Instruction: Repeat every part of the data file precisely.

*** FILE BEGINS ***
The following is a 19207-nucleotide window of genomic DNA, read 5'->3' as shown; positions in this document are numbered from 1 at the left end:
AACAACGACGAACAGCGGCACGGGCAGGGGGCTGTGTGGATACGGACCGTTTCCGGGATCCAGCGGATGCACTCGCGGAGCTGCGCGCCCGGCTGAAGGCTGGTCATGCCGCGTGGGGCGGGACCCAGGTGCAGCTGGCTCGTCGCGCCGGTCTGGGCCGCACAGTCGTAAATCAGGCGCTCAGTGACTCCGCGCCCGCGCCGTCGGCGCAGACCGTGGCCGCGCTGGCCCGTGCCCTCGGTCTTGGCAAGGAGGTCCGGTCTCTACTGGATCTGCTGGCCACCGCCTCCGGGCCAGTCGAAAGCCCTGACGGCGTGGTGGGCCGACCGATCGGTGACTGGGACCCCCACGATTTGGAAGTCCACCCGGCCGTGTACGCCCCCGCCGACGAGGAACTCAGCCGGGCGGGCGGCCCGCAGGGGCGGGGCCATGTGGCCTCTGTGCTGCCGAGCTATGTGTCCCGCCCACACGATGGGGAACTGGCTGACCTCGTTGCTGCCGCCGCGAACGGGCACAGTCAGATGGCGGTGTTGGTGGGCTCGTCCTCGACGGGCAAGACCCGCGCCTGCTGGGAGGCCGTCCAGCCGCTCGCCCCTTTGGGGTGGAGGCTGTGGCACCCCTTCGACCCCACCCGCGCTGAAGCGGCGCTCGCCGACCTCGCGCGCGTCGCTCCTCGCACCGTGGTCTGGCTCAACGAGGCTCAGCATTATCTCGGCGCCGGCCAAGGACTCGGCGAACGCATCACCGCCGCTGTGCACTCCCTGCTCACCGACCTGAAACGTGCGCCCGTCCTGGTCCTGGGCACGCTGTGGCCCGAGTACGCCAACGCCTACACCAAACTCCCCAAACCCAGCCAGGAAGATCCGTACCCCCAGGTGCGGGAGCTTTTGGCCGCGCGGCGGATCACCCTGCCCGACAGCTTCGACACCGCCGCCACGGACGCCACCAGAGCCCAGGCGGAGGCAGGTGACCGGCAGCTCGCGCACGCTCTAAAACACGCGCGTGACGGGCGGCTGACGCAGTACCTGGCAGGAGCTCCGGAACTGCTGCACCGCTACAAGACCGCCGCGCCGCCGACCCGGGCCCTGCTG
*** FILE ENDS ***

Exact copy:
The following is a 19207-nucleotide window of genomic DNA, read 5'->3' as shown; positions in this document are numbered from 1 at the left end:
AACAACGACGAACAGCGGCACGGGCAGGGGGCTGTGTGGATACGGACCGTTTCCGGGATCCAGCGGATGCACTCGCGGAGCTGCGCGCCCGGCTGAAGGCTGGTCATGCCGCGTGGGGCGGGACCCAGGTGCAGCTGGCTCGTCGCGCCGGTCTGGGCCGCACAGTCGTAAATCAGGCGCTCAGTGACTCCGCGCCCGCGCCGTCGGCGCAGACCGTGGCCGCGCTGGCCCGTGCCCTCGGTCTTGGCAAGGAGGTCCGGTCTCTACTGGATCTGCTGGCCACCGCCTCCGGGCCAGTCGAAAGCCCTGACGGCGTGGTGGGCCGACCGATCGGTGACTGGGACCCCCACGATTTGGAAGTCCACCCGGCCGTGTACGCCCCCGCCGACGAGGAACTCAGCCGGGCGGGCGGCCCGCAGGGGCGGGGCCATGTGGCCTCTGTGCTGCCGAGCTATGTGTCCCGCCCACACGATGGGGAACTGGCTGACCTCGTTGCTGCCGCCGCGAACGGGCACAGTCAGATGGCGGTGTTGGTGGGCTCGTCCTCGACGGGCAAGACCCGCGCCTGCTGGGAGGCCGTCCAGCCGCTCGCCCCTTTGGGGTGGAGGCTGTGGCACCCCTTCGACCCCACCCGCGCTGAAGCGGCGCTCGCCGACCTCGCGCGCGTCGCTCCTCGCACCGTGGTCTGGCTCAACGAGGCTCAGCATTATCTCGGCGCCGGCCAAGGACTCGGCGAACGCATCACCGCCGCTGTGCACTCCCTGCTCACCGACCTGAAACGTGCGCCCGTCCTGGTCCTGGGCACGCTGTGGCCCGAGTACGCCAACGCCTACACCAAACTCCCCAAACCCAGCCAGGAAGATCCGTACCCCCAGGTGCGGGAGCTTTTGGCCGCGCGGCGGATCACCCTGCCCGACAGCTTCGACACCGCCGCCACGGACGCCACCAGAGCCCAGGCGGAGGCAGGTGACCGGCAGCTCGCGCACGCTCTAAAACACGCGCGTGACGGGCGGCTGACGCAGTACCTGGCAGGAGCTCCGGAACTGCTGCACCGCTACAAGACCGCCGCGCCGCCGACCCGGGCCCTGCTG